When selecting products for a seafood feast, wild captured American shrimp are popular amongst premium cooks. Shrimp are not only recognized for impressive flavor however they can be a vital part of a healthy diet.
Wild American shrimp are scrumptious steamed, boiled, grilled, fried and in dishes such as scampi. They are likewise popular as an appetisers such as shrimp cocktail, bisques and salads. They also freeze well and can be purchased in great deals, processed and excess amounts frozen for later meals.
Shrimp tend to be low in fat and calories and have no carbohydrates or trans fats. They consist of vitamins B3, B6, B12, vitamin D and Omega-3 fats and are sources of tryptophan, selenium, minerals and protein consisting of iron, phosphorus, zinc and copper.
American species include white (Litopenaeus setiferus), brown (Farfantepenaeus aztecus), pink (Penaeus duorarum) and royal red (Pleoticus robustus or Hymenopenaeus robustus) rock (Sicyonia brevirostris) and Northern (Pandalus borealis).
Shrimp are sized by "count". The number is the typical variety of specimens per pound. This uses to both whole and heads-off products. For example, headless shrimp of 16/20 count indicates there are 16 to 20 headless item per pound. Counts for headless item generally range from 16/20 (large) to 60/70 (little). Pacific pink shrimp are even smaller, having counts of about 100 to 140 whole shrimp per pound.
Wild American shrimp are likewise a great option in terms of sustainability. A number of the American fisheries have been acknowledged for ethical harvesting strategies.
The Wild American Shrimp Certification Program licenses that warm-water, wild captured shrimp from U.S. coastal waters fulfill a high requirement of quality and consistency. Qualified Wild American Shrimp get special labeling. Participation in the accreditation program is offered to harvesters, processors, suppliers, retailers, restaurateurs and grocers.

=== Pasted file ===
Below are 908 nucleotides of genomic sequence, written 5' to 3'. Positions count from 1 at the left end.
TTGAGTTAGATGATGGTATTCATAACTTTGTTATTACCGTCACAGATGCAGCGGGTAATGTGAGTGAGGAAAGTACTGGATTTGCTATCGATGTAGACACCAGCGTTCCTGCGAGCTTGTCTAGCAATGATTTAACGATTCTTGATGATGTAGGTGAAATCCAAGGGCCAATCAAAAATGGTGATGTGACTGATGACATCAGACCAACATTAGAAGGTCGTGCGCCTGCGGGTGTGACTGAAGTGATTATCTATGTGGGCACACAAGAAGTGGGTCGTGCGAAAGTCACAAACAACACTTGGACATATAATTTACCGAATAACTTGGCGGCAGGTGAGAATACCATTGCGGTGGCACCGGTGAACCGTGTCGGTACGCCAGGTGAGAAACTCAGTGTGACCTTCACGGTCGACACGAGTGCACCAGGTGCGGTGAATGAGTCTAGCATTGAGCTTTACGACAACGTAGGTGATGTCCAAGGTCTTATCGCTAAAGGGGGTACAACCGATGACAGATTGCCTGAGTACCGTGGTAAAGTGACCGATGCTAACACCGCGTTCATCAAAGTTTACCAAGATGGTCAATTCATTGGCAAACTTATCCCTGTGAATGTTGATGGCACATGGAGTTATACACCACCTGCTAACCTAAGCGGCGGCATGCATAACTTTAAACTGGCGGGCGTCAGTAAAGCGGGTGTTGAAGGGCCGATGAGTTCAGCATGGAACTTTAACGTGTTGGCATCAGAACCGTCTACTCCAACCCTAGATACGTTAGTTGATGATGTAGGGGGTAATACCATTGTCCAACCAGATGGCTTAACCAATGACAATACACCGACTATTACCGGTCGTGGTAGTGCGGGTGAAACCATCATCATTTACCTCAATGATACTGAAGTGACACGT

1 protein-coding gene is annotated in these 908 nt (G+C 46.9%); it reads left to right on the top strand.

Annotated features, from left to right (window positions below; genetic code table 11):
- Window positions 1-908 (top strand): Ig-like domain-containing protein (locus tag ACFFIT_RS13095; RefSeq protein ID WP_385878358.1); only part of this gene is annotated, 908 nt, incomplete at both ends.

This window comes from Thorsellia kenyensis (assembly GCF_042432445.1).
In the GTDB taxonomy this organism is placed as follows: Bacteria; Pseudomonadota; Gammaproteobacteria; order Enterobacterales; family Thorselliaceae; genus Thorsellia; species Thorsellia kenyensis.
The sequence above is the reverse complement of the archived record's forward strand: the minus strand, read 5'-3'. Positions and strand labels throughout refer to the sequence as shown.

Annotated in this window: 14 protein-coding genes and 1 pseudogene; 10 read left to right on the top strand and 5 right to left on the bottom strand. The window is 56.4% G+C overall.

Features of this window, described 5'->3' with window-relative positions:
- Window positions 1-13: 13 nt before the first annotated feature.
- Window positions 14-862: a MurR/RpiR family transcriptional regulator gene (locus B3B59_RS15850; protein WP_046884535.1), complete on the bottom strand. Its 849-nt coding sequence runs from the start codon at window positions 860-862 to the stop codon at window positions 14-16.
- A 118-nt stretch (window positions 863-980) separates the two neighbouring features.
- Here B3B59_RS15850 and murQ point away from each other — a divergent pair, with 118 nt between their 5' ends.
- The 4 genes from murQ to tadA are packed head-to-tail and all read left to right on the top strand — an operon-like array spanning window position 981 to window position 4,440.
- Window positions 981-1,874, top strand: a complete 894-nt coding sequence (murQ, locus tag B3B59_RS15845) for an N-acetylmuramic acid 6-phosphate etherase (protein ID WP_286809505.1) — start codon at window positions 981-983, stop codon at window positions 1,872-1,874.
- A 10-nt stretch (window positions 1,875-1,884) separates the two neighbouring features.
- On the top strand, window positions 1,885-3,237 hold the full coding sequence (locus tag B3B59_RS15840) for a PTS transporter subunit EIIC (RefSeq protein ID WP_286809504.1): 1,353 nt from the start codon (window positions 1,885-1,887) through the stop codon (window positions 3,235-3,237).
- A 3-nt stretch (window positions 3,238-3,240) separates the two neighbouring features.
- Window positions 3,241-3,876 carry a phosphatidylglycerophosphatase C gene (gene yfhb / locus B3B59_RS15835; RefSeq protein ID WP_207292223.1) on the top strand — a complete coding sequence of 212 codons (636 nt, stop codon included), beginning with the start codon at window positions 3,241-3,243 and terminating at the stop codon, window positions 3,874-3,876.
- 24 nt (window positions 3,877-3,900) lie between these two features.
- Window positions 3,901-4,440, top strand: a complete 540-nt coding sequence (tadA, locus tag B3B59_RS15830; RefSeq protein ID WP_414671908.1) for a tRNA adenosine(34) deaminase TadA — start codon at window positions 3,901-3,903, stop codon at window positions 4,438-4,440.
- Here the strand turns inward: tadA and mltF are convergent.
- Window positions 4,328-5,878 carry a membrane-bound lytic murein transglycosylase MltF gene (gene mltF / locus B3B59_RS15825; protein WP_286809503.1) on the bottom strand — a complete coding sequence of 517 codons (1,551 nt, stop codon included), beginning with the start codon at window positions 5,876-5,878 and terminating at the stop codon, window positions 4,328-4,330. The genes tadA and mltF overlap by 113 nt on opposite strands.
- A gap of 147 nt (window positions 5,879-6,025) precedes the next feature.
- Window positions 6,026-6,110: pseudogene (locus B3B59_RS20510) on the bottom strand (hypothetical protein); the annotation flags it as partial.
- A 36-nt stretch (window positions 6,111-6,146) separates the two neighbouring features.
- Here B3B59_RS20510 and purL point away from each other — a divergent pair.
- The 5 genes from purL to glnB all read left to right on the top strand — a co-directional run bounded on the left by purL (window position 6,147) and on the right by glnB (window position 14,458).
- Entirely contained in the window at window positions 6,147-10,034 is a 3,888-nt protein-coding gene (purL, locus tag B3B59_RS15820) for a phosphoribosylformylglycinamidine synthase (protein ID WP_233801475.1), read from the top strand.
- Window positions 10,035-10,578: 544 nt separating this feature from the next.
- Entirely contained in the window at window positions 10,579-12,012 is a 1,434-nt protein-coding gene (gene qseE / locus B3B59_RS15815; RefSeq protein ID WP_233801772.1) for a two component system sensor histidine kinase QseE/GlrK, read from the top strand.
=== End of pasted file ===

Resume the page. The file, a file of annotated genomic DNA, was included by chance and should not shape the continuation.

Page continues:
Another American fishery has gotten worldwide acknowledgment. Oregon's pink shrimp fishery has made the world's first sustainable shrimp certification under the Marine Stewardship Council (MSC) certification program.
The Marine Stewardship Council (MSC), which runs the world's leading independent certification program for sustainable fisheries, and independent certifier TAVEL Certification Inc., granted Oregon pink shrimp its accreditation on December 6, 2007. The action differentiates Oregon's pink shrimp trawl fishery as a sustainable and well-managed fishery. The Marine Stewardship Council certification also permits Oregon pink shrimp to be sold utilizing the desirable blue MSC eco-label indicating a sustainable fishery.
The Marine Stewardship Council is an organization that works to enhance the health of the world's oceans and to assist create a sustainable global seafood market. MSC pursues its objective by licensing fisheries that fulfill its sustainable standards and establishing market demand for certified seafood. The MSC design is based on consumers rewarding sustainable fisheries by selecting seafood that stems from licensed sustainable fisheries.
Pink shrimp, also known as bay or salad shrimp are little (100-140 whole per lb). They are harvested utilizing innovative trawl approaches. Pink MSC licensed shrimp are provided to coast for cooking, peeling and freezing, leading to a very fresh item of outstanding quality.
The range of high quality, sustainable and healthy American shrimp makes them an outstanding choice for seafood fans.
Wild American shrimp are delicious steamed, boiled, grilled, fried and in recipes such as scampi. Pacific pink shrimp are even smaller, having counts of about 100 to 140 entire shrimp per pound.
The Wild American Shrimp Certification Program certifies that warm-water, wild captured shrimp from U.S. seaside waters meet a high standard of quality and consistency. Certified Wild American Shrimp get special labeling. Pink shrimp, likewise understood as bay or salad shrimp are small (100-140 whole per pound).